NASHVILLE — The Bears’ much anticipated quarterback battle took a backseat Sunday to a major injury that will affect both Mike Glennon and Mitch Trubisky going forward.
Third-year wide receiver Cameron Meredith suffered what is at least a torn ACL in his left knee, and it might be worse. Head coach John Fox confirmed the “suspected” torn ACL, and now the Bears will brace for the MRI, just hoping Meredith is able to return in 2018.
“It’s a bad part about preseason football,” Bears tight end Zach Miller said. “An unfortunate part about losing a great player and a great teammate. He was important to us. It just, it sucks.”
The significance of the injury cannot be glossed over. Wide receiver was already the Bears’ weakest position and now the team’s best — and certainly most reliable option — is lost for the season.
But keeping the big picture in mind, Meredith was a hidden gem for general manager Ryan Pace, who discovered the wideout at the team’s local Pro Day in 2015 shortly before using his first-ever draft pick on Kevin White. While White’s injuries and slowed development have hurt the Bears’ offense, the unexpected rise of Meredith from undrafted free agent to No. 1 wide receiver has helped soften the blow.
Now the Bears have to hope Meredith’s left knee doesn’t halt the growth of a player who was still ascending. A clean ACL tear is best case scenario at this point. Anything beyond that could be very concerning. The fact that Meredith is an unrestricted free agent after the season only clouds the picture even more.
“I already talked to him,” Miller said.
The tight end knows — he has suffered his fair share of major injuries, including one during his fourth season, a contract year.
“I just told him, A) stay positive, and B) get ready to grind … The grind of the every day, monotony of rehab — I told him, you just have to attack it with a championship mentality,” Miller said.
Meredith was not available to comment after the game, but later chimed in on his injury on Twitter, saying:
We fall down, but we get up! Minor setback for the MAJOR comeback! 😤 #GodGotMe
— Cam Meredith (@Cam_I_Am81) August 27, 2017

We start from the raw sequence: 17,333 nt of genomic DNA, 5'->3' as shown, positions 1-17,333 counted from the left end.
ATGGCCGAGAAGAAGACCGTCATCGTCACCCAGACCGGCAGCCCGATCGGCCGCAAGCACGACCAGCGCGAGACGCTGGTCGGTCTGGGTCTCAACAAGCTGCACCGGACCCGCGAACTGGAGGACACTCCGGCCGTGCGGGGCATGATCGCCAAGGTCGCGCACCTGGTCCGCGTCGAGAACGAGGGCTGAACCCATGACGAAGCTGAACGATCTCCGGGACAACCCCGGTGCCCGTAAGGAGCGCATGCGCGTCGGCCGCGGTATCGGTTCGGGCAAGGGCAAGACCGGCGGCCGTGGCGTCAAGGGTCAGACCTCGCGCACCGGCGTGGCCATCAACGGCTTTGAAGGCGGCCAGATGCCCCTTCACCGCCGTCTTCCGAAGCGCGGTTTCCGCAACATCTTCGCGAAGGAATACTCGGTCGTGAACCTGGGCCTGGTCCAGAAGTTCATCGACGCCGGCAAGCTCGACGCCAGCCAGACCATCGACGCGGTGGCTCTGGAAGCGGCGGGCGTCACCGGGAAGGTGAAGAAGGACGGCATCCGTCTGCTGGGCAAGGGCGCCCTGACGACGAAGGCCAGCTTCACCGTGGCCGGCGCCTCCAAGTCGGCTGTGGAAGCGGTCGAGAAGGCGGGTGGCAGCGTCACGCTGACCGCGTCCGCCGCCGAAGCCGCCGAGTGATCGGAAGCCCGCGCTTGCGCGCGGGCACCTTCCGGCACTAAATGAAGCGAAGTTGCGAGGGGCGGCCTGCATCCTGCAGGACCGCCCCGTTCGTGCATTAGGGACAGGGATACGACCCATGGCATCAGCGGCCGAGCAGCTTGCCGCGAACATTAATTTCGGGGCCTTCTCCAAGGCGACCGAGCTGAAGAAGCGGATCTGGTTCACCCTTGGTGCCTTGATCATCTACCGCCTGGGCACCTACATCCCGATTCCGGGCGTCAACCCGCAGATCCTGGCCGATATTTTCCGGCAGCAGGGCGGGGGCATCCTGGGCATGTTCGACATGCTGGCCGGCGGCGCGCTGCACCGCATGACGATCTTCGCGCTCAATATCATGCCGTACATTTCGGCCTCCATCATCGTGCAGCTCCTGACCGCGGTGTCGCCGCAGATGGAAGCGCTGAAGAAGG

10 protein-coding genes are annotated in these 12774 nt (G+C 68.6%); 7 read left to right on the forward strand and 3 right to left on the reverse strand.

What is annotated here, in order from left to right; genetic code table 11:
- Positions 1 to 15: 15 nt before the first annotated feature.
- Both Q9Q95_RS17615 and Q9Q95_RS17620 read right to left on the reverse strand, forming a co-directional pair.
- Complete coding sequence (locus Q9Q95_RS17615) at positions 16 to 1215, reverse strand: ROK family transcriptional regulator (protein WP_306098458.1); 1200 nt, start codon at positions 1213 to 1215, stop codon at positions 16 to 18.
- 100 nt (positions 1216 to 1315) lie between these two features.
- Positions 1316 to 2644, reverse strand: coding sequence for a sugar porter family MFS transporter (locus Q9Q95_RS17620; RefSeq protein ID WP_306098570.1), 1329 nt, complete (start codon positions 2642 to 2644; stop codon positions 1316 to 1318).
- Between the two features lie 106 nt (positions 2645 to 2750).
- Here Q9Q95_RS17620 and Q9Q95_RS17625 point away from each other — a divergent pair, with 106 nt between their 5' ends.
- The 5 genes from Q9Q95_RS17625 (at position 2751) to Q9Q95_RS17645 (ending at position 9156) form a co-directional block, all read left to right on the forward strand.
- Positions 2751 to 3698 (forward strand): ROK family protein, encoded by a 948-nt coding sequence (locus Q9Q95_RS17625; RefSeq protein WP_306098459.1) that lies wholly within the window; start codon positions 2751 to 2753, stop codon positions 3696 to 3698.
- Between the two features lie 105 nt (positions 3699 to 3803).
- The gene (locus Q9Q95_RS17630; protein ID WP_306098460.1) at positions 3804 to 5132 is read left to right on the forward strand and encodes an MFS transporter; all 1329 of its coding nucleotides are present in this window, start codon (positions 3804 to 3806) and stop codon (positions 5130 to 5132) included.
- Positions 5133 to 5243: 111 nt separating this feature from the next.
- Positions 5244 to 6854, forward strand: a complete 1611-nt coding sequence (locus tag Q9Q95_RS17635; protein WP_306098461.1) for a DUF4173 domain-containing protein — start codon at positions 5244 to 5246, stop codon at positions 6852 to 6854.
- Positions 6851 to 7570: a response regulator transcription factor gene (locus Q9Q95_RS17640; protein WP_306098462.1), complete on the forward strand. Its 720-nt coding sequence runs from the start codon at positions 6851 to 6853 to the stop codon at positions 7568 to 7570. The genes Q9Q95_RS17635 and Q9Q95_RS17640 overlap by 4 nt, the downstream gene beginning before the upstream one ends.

Despite what was otherwise an encouraging dress rehearsal against the Titans, the loss of Meredith was felt in the locker room after the game. The wide receiver is a humble, hard-working player who had earned the respect of the entire team.
“Seeing Cam go down, you know that’s my guy. We came (into the league) together. We do everything together,” fellow receiver Kevin White said.
So what does this mean for 2017? For one, White needs to emerge — immediately. Sunday’s performance was a decent first step, as the third-year wide receiver with just four regular season starts caught two passes for 30 yards, including a 19-yard strike downfield from Glennon. But later in the game, White failed to come down with a high throw from Mitch Trubisky that still hit his hands.
“Myself and the rest of the receivers, I feel like we need to step it up and take some of that load,” White said.
Throughout training camp and the preseason, Glennon has appeared to favor Meredith over White, but now he doesn’t have a choice.
“He’s another guy, with Cam down now, that I think will continue to grow and be that guy in our offense,” Glennon said about White after the game.
Otherwise, Kendall Wright showed his third-down dependability with three third-down catches on the Bears’ opening touchdown drive, which was well run by Glennon. The Bears also have Markus Wheaton, but he hasn’t been able to play in the preseason after an appendectomy and broken pinky finger. Perhaps rookie Tanner Gentry’s 45-yard touchdown catch from Trubisky will secure him a spot on the roster. Unfortunately, Victor Cruz may have sealed his fate, dropping a first-down from Trubisky in the fourth quarter after the rookie made a tremendous play to escape a blitz and get the throw off.
But none of these options are as reliable as Meredith, who was still ascending in his third year. In a perfect world, Meredith would have been a good No. 2 to the version of Kevin White the Bears thought they were getting, but he also wasn’t a bad No. 1. Claiming Meredith was a No. 1 by default doesn’t do justice to the player he had become.
And the player the Bears still hope he can be.